The second season of HBO's True Blood kicks off tonight and doesn't waste any time jumping into the scary murder madness that has engulfed the citizens of Bon Temps.
According to the show's creator, Alan Ball, everything intensifies this season: vampires are more monstrous, sex scenes are even sexier, shape-shifters become more, er, shape-shiftery, and the anti-vampire movement becomes even more zealous.
Here are more highlights from the conference call Ball recently held with reporters:
- Talking about the serial killer: "The first season we, the audience, did not know who the serial killer was. In this season, as the show progresses, we know there is a character who is up to no good and is dangerous long before any of the other characters on the show know it."
- Describing the anti-vampire cult and whether or not it's a metaphor for our current political climate: "That whole conflict becomes deadly serious. Given the nature of the political debate in this country, I think it's very easy to look at it in a satirical light. I've been clear from the beginning: they really believe they have a mission to save the world."
- On Anna Paquin and Stephen Moyer's real-life relationship: "They are such consummate professionals, both of them, that it doesn't affect filming whatsoever. It only affects filming in the sense that they're incredibly comfortable with each other and their chemistry translates to the screen."
- Talking about the changes Ryan Kwanten's character, Jason Stackhouse, will go through in season two: "In the books, Jason is very much the hot guy in town who is the womanizer. Once we started to flesh him out, no pun intended, we saw that he is sexually compulsive. Ultimately, Jason is a scared little boy that has been abandoned by everyone he has ever loved. In the second season, he is very much aware of the deep hole in his soul and he’s looking to fill that. As many people do, he latches onto religion and becomes part of an organization that makes him feel special. But of course, as time goes on . . . let’s just say Jason can’t leave his clothes on too long."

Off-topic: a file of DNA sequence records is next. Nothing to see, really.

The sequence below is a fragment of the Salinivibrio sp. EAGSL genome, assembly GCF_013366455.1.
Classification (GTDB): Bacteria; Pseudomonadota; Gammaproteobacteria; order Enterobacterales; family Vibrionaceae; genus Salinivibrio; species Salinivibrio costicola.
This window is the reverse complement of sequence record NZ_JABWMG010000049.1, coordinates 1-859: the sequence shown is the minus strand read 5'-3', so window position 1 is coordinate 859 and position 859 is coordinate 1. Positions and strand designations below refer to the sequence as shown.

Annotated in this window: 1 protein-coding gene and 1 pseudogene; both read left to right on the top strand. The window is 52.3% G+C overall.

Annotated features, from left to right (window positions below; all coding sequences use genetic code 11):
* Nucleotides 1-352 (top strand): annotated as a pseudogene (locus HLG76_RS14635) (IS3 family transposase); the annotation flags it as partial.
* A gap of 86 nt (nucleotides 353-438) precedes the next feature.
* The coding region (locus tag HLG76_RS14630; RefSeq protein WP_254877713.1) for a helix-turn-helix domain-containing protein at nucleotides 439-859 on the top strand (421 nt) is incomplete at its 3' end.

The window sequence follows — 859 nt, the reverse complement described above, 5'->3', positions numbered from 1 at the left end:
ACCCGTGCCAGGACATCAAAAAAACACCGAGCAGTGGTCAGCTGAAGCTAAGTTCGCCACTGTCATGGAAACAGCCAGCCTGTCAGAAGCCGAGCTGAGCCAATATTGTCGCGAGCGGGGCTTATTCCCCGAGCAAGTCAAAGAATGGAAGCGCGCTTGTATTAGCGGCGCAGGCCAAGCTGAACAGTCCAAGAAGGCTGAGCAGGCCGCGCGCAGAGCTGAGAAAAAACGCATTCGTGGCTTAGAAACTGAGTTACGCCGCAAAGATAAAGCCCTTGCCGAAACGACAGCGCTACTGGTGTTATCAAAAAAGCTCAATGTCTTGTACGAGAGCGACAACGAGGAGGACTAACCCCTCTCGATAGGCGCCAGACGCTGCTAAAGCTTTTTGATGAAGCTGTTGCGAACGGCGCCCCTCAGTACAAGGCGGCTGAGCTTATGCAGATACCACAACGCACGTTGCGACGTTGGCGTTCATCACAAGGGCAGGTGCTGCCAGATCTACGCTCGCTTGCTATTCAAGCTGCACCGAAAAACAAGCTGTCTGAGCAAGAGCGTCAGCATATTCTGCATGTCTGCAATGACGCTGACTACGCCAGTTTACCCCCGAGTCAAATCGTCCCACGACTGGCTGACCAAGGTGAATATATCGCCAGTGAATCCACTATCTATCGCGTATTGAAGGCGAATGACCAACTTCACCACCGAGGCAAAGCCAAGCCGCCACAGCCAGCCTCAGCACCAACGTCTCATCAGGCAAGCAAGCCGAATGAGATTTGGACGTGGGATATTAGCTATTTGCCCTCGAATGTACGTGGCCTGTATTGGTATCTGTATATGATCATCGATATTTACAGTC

- On making Alexander Skarsgård's character Eric, even scarier, and not shying away from the sexiness of the show: "This season, I did not feel like we needed to up the ante just to up the ante. I did feel like it was important to make Eric more frightening and see more of his monstrous side because as we progress we see more of his more human side. There is a scene where Sookie and Bill make love in the first episode that basically on the page it said 'Sookie and Bill make love.' Then I saw the dailies cut together . . . and I was like ‘Oh, wow! OK.’ I love it and I think that’s part of the appeal of the show. I don't think we do anything gratuitously. But it's important to show that between Sookie and Bill, there is this incredible, erotic chemistry."
- On who Ball thinks is the most evil character: "I would hesitate to say Maryann is the most evil but she revels in chaos and destruction. She doesn't look at it from the polarities of good and evil."
- Describing Evan Rachel Wood's character: "She is going to be playing the vampire queen of Louisiana. Each state has a king or queen and the buck stops there in terms of the [vampire] politics. Evan's really beautiful and very, very pale. And she looks like a vampire to me!"
- On feeling any pressure to win awards or live up to the show's hype in season two: "I don't really think about those things. I feel like that is a real trap. I just feel like I try to do the best I can do. I don't feel more pressure, I really work very hard to stay in a little bubble in that regard because otherwise you go crazy."